Israel Pulse

Israel's education policies leave ultra-Orthodox students behind

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Article Summary
By giving preference to Yiddish over English and math, ultra-Orthodox schools prevent their graduates from seeking a future in the high-tech industry.

Prime Minister Benjamin Netanyahu is particularly fond of cyberspace issues and even has a social-cyber vision. At a 2014 meeting with the heads of IBM on the sidelines of the World Economic Forum in Davos, for example, he said the Israeli cyberindustry could be a catalyst for harnessing the potential of ultra-Orthodox society and integrating it into the high-tech industry and cyberindustry. Yet only a few days before Netanyahu and his wife set off last month for the 2018 summit in Davos, his government took another step toward perpetuating the ignorance and insularity of ultra-Orthodox society. This was when Education Minister Naftali Bennett signed a regulation enabling the state to fund unregulated ultra-Orthodox schools that teach Yiddish as a foreign language rather than English. Some 51,000 children attend those schools.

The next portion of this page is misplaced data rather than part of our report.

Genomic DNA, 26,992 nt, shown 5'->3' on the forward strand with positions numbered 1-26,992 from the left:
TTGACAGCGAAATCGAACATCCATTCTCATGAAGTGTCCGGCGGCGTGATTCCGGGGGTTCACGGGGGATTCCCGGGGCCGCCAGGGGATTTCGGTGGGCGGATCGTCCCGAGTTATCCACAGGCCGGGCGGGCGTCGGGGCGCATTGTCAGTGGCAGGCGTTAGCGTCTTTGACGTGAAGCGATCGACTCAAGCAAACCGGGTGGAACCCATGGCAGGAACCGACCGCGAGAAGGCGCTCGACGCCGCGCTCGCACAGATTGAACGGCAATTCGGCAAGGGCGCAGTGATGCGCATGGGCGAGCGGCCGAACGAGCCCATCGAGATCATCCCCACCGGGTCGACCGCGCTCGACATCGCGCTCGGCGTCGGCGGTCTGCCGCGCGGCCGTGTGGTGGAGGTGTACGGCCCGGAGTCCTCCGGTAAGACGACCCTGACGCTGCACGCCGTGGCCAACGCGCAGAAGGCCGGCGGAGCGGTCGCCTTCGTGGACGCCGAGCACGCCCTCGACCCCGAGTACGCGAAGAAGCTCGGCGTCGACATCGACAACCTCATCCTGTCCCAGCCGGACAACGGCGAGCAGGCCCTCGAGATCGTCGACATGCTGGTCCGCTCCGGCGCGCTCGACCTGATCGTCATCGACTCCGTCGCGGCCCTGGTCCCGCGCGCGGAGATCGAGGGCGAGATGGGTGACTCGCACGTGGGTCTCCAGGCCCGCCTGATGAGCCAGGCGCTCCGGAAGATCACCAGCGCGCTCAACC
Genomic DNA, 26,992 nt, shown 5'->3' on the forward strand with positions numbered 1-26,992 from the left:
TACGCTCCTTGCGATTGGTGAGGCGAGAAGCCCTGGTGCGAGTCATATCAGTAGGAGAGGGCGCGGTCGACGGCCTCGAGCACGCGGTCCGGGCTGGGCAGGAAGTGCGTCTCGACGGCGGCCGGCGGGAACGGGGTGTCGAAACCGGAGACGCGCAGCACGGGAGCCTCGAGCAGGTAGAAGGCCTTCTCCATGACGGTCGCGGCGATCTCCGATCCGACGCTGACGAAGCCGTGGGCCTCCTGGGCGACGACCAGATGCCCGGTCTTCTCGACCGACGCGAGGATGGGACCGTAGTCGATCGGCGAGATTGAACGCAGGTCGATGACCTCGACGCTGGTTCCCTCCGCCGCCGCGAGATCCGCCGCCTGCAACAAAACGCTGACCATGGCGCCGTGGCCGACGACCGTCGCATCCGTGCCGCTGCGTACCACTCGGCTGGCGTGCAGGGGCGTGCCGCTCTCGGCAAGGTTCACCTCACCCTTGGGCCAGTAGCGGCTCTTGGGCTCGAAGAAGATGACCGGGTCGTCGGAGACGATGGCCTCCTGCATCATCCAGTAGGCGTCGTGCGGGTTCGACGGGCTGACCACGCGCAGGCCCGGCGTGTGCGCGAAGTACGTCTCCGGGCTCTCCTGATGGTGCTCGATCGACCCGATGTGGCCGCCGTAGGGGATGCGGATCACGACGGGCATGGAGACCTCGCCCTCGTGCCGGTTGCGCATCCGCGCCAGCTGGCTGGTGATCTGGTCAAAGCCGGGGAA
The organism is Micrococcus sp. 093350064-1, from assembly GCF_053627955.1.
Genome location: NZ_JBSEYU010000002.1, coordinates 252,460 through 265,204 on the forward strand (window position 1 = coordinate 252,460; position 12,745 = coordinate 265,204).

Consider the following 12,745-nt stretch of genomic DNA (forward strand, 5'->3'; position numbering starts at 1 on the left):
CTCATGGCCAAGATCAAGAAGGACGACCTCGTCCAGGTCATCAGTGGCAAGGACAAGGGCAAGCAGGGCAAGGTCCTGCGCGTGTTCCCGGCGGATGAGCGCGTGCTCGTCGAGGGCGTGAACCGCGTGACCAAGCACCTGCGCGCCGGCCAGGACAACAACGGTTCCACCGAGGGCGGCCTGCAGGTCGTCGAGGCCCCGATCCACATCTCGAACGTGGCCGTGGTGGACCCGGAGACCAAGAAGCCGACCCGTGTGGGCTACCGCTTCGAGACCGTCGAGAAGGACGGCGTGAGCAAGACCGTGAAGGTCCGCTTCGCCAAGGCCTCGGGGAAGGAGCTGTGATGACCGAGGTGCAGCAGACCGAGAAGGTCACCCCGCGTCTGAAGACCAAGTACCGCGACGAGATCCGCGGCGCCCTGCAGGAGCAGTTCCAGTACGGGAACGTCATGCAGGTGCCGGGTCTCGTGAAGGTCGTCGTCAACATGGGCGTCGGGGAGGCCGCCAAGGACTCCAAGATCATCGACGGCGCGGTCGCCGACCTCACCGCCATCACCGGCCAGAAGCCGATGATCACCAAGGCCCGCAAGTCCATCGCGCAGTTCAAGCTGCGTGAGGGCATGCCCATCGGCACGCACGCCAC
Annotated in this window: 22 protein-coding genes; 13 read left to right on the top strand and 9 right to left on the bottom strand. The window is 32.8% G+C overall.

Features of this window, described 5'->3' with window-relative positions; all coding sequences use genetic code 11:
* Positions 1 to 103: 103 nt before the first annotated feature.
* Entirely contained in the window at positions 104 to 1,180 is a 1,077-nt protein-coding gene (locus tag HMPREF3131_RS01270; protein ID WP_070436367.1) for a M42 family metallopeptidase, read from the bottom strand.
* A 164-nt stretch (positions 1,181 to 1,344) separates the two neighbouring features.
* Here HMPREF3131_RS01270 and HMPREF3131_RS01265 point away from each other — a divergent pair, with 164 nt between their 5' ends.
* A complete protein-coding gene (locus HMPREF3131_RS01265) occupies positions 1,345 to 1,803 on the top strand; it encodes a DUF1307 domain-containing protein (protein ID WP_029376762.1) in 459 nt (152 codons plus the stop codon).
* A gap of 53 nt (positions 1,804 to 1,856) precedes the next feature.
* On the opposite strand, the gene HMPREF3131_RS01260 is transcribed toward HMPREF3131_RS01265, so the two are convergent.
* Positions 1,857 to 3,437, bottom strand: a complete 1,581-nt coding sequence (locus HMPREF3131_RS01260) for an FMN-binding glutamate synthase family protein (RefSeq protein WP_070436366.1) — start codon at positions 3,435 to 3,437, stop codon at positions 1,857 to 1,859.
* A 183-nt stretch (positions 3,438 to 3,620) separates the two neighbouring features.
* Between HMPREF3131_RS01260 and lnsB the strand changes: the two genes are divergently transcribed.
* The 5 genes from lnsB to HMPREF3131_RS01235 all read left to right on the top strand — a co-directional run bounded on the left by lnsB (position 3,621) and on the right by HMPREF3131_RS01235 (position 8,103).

Yiddish, which was the lingua franca of millions of Jews in Eastern Europe for centuries, is a wonderful language well worth preserving. However, it is not particularly useful in the high-tech sector or in any other industry for that matter. Indeed, the hidden potential of Jewish ultra-Orthodox society cannot be overstated, but nor can the severity of the blow inflicted by policies such as Yiddish instruction on this potential and its damage to Israel’s strategic interests.